In 2013, Kalamaras won the New York Metro Championship and was victorious in the 31st annual Battle of the Badges charity event that was held in Madison Square Garden. Kalamaras fought for the FDNY and defeated the NYPD’s representative to win the title belt.

“I think that was my best fight to date,” Kalamaras said of the Battle of the Badges fight. “I knocked the guy out. It was exciting, especially since it was my first time really fighting in front of a lot of people like that in boxing at Madison Square Garden.”

Kalamaras has been boxing since the age of 16, “but now in the past two years I’ve been taking it seriously,” he said. Prior to boxing, he earned awards in judo.

Photo by Anthony Giudice

Photo by Anthony Giudice

“My father put me in judo when I was 8 years old and I was really good in judo,” Kalamaras said. “I was a three-time junior Olympic gold medalist, five-time national champion, six-time international champion. I’ve been all over the world.”

The amateur boxer is also a full-time student at Queens College where he is studying exercise science and nutrition, in hopes of getting into a program in the field of physical therapy. Kalamaras hopes to start a career in training and help other athletes as a physical therapist.

He is a Navy reservist as well, having enlisted in 2010 in the Navy’s construction unit as an engineer and is currently a Second Class Petty Officer.

Kalamaras is now looking to earn a national ranking in boxing and eventually try out for either the American or Greek teams in the 2016 Olympics in Rio de Janeiro. Once he gains more experience and exposure, the young, amateur boxer wants to turn professional.

“My goal is to … get sponsored so I could really focus on doing this full time,” Kalamaras said. “I don’t want to drop school either because school is always important, too.”

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Bayside actor muscles in on Hollywood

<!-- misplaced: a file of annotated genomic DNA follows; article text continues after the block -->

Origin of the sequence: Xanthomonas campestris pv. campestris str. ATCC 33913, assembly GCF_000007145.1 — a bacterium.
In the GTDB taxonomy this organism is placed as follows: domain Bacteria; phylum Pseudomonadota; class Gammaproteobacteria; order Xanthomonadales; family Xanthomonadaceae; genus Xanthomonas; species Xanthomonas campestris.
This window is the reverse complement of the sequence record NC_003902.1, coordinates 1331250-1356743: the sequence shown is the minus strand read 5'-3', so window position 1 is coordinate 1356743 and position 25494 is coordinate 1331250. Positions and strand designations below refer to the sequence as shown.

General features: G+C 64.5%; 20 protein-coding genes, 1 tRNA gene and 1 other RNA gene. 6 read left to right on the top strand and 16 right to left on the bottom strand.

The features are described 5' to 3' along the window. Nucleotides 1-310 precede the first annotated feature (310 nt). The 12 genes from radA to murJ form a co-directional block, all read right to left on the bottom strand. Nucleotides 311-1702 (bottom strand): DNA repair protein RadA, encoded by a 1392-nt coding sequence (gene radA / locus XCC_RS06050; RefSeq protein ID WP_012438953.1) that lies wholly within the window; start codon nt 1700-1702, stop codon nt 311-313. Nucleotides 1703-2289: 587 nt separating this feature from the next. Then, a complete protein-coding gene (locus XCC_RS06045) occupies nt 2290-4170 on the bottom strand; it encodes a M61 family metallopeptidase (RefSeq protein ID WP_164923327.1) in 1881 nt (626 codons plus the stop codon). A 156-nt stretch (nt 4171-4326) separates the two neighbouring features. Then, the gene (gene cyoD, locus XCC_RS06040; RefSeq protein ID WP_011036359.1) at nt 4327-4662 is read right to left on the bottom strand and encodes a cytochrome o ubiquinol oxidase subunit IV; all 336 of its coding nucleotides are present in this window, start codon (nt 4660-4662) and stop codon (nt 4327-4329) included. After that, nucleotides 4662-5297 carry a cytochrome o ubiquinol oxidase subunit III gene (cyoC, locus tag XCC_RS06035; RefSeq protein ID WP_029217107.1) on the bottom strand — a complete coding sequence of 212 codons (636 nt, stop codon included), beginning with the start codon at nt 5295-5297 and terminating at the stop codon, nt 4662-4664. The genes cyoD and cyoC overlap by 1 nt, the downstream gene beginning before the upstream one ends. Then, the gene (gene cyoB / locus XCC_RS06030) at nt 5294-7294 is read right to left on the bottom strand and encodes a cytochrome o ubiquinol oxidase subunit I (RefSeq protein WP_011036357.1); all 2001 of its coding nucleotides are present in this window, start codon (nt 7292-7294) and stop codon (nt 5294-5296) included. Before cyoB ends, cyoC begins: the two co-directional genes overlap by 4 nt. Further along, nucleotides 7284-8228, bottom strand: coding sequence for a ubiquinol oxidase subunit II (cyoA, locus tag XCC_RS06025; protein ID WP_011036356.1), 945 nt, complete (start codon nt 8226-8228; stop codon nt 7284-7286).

By Queens Courier Staff | editorial@queenscourier.com

Image courtesy of Peter Gaudio

Bayside actor Peter Gaudio is keeping himself quite busy these days both on and off the screen.

Gaudio has a starring role in the upcoming Steve Rahaman film “Snitches,” which according to IMDb is scheduled to premiere in 2016. Starring Chris Victor and Daniel O’Shea, the movie tells the story of a New York City crime boss undermined by an associate working with corrupt police officers to bring the syndicate down.

The Bayside resident and Corona native was most recently featured in the boxing film “Back in the Day,” starring Alec Baldwin, Danny Glover and Michael Madsen. He’s also part of “Take it Back,” a mob TV drama currently in production.

But away from the production sets, Gaudio showcases his comedic and singing talents during the “Wiseguys and Women of Comedy” act playing weekly at Il Bacco restaurant in Little Neck.

An active bodybuilder and former Mr. New York City, Gaudio got his first break on the screen in the 1992 film “A Bronx Tale” starring Chazz Palmentieri and Robert DeNiro, who also directed. Gaudio said DeNiro selected him in an open audition for one of many background roles in the film shot on location in Astoria.

Over the years, he worked to refine his acting craft, studying with many renowned acting coaches in New York City including the late actor William Hickey and Alice Spivak.

Those lessons paid off for Gaudio, as he’s worked in dozens of films and television shows based in New York and had a recurring role in the off-Broadway murder-mystery show “Murdered by the Mob.” Even so, there’s only one role more important in his life.

“Working with talented artists is living a dream, but the best role I play each and every day is being the greatest father I can be to my 10-year-old daughter Petrina,” he said.

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64-year-old man dies in LIE car crash


| ctumola@queenscourier.com

AmbulanceInMotionHC0507_L_300_C_Y-624x4161

A 64-year-old man was killed on the Long Island Expressway Thursday afternoon when his car slammed into an exit ramp divider before crashing into another vehicle, police said.